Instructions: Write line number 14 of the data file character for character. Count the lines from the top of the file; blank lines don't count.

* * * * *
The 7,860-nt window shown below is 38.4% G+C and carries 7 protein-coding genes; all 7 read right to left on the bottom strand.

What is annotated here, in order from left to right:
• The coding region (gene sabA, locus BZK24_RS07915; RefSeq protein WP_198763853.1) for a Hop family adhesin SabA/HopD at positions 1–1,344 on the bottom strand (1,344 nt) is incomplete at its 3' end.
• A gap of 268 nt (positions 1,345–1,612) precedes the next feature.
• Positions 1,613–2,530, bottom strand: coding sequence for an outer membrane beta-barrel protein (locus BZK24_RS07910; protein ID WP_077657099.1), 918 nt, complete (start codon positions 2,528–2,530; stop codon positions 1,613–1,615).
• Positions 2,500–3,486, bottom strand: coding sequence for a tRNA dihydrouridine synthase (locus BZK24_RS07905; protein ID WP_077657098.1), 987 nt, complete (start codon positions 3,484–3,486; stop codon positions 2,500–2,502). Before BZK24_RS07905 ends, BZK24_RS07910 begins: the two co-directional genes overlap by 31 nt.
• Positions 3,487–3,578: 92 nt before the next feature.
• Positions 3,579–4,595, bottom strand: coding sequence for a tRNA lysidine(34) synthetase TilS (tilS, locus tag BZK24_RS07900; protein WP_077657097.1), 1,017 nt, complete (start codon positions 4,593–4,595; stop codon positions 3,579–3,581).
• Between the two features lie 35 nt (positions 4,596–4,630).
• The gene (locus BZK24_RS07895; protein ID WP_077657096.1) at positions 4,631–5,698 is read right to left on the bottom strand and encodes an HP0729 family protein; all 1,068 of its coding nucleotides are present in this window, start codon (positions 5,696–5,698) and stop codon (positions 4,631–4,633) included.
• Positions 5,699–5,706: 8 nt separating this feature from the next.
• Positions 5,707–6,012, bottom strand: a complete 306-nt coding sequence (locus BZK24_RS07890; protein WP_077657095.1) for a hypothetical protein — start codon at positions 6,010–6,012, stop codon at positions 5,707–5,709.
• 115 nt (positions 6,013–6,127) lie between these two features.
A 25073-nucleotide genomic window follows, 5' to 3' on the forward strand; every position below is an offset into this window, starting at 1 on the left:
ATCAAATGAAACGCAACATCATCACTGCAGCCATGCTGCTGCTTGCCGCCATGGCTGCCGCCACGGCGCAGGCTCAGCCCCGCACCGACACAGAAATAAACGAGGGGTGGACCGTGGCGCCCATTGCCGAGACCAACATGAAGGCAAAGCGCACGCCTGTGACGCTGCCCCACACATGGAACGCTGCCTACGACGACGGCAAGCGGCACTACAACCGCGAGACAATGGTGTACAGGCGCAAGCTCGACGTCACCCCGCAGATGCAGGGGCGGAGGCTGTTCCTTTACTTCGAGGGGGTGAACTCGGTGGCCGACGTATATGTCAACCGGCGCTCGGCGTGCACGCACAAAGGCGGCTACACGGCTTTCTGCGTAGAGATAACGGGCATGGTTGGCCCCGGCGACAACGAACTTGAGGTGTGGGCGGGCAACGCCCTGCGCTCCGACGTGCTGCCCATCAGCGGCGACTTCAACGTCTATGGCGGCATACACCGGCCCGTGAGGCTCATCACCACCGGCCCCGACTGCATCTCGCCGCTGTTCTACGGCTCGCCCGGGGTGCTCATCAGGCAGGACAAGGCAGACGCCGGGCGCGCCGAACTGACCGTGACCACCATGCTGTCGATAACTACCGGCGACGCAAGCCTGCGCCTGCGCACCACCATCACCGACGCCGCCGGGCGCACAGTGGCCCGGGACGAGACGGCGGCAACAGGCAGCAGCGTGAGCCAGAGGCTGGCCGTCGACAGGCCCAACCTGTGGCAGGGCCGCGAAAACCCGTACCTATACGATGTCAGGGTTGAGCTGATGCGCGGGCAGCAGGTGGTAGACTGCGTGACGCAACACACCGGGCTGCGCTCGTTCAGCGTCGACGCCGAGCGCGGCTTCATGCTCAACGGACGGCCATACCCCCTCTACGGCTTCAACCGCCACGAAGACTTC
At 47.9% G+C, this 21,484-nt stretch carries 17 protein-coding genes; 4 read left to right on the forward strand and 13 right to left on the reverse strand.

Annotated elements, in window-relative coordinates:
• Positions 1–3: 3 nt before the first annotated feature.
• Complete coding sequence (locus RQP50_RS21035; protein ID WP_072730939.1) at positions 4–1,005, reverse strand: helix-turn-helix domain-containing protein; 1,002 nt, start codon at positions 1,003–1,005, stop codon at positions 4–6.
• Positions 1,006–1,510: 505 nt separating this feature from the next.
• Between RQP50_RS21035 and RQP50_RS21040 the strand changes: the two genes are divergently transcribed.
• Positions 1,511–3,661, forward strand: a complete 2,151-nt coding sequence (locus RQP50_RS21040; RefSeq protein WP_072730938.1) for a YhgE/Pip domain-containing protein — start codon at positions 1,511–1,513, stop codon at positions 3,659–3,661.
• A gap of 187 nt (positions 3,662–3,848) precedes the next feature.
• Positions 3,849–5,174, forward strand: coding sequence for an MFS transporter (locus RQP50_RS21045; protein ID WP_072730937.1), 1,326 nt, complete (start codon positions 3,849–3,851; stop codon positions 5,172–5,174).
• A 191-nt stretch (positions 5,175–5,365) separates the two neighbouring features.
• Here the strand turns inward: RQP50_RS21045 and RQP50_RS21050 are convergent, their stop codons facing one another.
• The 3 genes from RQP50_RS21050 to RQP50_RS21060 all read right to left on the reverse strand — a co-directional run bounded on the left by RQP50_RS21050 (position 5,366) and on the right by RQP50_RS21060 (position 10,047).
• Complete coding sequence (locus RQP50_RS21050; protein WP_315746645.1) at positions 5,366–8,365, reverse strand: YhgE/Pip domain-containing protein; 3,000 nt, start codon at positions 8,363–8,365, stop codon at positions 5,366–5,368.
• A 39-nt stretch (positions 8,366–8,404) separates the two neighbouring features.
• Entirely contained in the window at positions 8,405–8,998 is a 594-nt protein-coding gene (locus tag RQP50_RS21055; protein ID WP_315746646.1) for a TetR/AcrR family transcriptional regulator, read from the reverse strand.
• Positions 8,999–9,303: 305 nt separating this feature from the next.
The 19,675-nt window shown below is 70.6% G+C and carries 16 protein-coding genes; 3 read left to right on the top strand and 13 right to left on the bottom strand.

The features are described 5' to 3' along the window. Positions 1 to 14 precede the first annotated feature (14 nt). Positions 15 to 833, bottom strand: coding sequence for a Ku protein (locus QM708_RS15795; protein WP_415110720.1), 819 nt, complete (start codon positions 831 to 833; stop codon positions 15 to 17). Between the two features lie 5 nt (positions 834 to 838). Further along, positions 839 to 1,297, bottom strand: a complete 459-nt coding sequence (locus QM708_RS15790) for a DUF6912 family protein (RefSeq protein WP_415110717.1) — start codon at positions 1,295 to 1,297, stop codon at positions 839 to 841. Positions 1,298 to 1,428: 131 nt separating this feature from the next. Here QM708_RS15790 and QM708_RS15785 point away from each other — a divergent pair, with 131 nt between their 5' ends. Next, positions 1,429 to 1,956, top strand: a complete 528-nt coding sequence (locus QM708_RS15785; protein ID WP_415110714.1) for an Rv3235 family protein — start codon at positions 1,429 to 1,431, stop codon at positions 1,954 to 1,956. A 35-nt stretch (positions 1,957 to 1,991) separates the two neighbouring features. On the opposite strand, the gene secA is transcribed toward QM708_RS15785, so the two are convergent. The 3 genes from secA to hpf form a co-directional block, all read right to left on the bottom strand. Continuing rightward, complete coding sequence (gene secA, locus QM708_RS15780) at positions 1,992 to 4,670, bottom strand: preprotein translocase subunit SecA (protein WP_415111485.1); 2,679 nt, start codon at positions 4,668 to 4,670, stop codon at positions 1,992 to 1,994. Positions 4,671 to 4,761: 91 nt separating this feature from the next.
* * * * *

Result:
A 25073-nucleotide genomic window follows, 5' to 3' on the forward strand; every position below is an offset into this window, starting at 1 on the left: